In this sense and spirit he exercised his office of theological teacher in Berlin. One can well imagine how glad the late Dr. Hengstenberg was to have found in him so able a co-laborer, and also that he became warmly and intimately attached to his younger colleague.55   Dr. Wuttke, however, was free from the ultra-confessionalism of Hengstenberg; he even favored the “Union.” See Neue evangelische Kirchenzeitung of May 7, 1870.—Tr. But also the other members of the Berlin faculty, though in part of different churchly. and theological tendencies, fully appreciated his scientific ability and his faithful and fruitful academic activity; and they expressed their esteem publicly by conferring upon him, in 1860, the doctorate of theology.

In the autumn of 1861 he accepted a call to an ordinary professorship of systematic theology in our university at Halle. Although, as the representative of a strictly churchly theology, he stood here somewhat isolated, still the positive evangelical tendency (a tendency based on faith in the revelations and redemptive acts of God as witnessed in the Scriptures) of the other members of the faculty (and among them the universally known and revered Dr. Tholuck) afforded a broad and firm basis for a richly productive official co-operation. Highly esteemed by his colleagues for his straight-forwardness, reliableness, punctuality, and conscientious fidelity in all his official duties, he exercised, here, his calling as teacher in a circle of hearers, at first relatively narrow, but which soon grew visibly larger, especially in the case of his lectures on Christian ethics; and he had the joy of seeing the seed, he had sown, spring up and bear fruit in many youthful hearts,—until on the 12th of April, 1870, after a brief sickness, it pleased the Lord whom he served to permit him, unexpectedly early, to pass from faith to sight.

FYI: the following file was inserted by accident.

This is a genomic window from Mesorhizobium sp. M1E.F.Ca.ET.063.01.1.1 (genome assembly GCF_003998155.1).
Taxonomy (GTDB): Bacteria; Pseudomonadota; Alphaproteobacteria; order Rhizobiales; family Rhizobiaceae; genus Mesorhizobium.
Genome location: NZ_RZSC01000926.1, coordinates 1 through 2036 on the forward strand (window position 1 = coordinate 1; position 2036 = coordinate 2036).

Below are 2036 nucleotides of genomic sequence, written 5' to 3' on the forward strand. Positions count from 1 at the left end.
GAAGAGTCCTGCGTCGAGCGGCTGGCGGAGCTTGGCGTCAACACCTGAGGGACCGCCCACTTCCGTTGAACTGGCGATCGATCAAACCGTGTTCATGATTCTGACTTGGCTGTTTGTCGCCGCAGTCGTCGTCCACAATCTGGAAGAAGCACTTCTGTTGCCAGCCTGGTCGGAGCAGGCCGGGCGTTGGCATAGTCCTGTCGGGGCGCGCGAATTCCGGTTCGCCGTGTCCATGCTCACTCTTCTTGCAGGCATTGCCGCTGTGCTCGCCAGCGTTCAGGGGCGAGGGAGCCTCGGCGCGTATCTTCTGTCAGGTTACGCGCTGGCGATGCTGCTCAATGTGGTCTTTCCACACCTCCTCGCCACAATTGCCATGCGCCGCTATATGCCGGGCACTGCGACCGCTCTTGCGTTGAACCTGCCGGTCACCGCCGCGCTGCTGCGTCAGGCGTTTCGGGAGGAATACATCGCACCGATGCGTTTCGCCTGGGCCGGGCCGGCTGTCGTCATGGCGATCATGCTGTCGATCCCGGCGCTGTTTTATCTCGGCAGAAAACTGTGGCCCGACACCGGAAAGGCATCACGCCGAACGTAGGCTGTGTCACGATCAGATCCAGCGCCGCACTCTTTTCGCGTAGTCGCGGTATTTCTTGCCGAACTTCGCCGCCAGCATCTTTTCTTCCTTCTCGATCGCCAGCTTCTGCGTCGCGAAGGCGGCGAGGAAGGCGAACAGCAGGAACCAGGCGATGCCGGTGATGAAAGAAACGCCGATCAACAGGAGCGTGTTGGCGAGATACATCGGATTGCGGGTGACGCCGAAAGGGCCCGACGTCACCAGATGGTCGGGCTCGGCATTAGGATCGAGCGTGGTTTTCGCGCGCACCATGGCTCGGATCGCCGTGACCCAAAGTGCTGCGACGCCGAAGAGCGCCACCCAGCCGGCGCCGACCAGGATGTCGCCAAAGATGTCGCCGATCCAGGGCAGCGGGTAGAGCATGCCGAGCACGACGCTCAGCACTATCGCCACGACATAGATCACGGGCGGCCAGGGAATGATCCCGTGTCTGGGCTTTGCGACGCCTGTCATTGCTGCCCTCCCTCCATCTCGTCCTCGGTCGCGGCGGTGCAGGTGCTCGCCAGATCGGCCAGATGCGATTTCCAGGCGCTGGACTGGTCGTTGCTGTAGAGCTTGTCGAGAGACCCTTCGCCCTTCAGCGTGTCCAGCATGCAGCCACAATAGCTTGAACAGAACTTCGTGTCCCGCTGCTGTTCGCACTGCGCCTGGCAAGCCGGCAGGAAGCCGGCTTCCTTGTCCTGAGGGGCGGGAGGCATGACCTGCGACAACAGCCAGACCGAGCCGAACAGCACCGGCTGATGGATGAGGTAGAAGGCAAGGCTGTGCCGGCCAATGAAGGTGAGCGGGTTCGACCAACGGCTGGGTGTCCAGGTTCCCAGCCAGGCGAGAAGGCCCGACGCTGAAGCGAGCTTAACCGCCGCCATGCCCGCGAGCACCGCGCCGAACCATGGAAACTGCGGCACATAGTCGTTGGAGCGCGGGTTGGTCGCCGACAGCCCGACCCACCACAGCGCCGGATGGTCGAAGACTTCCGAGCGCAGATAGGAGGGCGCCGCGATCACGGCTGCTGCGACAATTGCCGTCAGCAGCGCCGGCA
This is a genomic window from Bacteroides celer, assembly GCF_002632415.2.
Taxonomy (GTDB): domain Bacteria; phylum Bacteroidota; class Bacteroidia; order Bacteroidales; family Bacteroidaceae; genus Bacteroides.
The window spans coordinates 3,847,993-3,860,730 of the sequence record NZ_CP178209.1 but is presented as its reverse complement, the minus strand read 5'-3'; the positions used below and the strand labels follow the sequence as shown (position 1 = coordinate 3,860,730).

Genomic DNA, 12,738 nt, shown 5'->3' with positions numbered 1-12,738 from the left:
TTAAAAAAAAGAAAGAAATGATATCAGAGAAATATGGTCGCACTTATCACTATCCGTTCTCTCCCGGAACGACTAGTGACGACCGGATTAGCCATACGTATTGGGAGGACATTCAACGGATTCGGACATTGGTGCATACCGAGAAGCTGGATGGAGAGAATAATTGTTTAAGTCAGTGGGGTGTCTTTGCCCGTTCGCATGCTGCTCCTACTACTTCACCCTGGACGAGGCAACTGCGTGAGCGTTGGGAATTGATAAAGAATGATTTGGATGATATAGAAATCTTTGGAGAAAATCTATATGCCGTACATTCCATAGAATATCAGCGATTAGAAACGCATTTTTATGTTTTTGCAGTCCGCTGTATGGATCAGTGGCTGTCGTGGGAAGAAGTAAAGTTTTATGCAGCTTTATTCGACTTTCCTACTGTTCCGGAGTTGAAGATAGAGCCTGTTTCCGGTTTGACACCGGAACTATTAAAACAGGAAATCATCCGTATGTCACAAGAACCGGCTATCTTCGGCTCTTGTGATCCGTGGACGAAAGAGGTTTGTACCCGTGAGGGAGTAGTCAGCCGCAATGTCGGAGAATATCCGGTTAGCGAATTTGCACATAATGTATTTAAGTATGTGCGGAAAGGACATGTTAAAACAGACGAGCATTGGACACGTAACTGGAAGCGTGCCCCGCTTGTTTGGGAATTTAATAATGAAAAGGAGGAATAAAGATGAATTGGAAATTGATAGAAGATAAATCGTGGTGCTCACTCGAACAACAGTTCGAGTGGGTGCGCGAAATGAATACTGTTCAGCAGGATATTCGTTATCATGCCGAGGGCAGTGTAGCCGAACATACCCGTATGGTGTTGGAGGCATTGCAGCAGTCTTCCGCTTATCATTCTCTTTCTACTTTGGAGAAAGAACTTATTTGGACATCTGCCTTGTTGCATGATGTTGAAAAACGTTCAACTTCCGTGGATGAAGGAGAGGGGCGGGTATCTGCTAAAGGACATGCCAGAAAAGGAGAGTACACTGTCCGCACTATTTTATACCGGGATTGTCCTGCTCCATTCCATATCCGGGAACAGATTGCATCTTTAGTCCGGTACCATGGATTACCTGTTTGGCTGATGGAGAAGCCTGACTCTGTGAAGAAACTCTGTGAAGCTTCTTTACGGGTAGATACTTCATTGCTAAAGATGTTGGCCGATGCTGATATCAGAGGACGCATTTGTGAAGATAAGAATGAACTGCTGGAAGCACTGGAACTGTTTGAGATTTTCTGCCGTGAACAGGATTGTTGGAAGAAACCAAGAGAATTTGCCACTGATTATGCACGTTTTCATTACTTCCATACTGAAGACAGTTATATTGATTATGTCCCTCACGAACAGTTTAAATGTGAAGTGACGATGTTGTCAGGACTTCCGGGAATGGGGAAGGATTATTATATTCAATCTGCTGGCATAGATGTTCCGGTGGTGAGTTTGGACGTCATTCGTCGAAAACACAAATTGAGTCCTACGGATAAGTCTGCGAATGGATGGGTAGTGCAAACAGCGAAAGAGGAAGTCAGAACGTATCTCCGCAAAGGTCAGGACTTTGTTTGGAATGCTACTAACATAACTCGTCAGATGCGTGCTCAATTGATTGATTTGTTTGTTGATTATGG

Along-side of his more specific professional activity, Dr. Wuttke was always ready to serve the church by special addresses, in ecclesiastical and other assemblies, on weighty questions of the day. Quite a number of these addresses have been published in Hengstenberg’s “Evangelical Church Journal.” To one of them, which was delivered in 1858, at a church-diet at Hamburg, is due the preparation of his widely-popular and excellent work, “The German Popular xiSuperstition of the Present,” which appeared in 1860 in its first, and in 1869 in a new and enlarged second, edition. This work combines laborious selection with a lucid grouping of the abundant material, and is inspired by a vital interest for the health of the German national life and for the healing of its defects by the divine power of the Gospel.

For the judgment and appreciation of some portions of the work here presented to the public, it will not be out of place to observe that the author took a lively and active part also in the political life of the nation. As early as during the revolutionary storm of 1848 he defended for a while, as editor of a conservative journal in Königsberg, the cause of legal order and of the government. And during his activity among us,—though in other respects living in the greatest seclusion,—he frequently appeared publicly, in political meetings in Halle and in other towns of the province of Saxony, as the spokesman of the constitutional party; and once he took part also in the labors of the national diet, to which the confidence of his fellow-citizens had called him.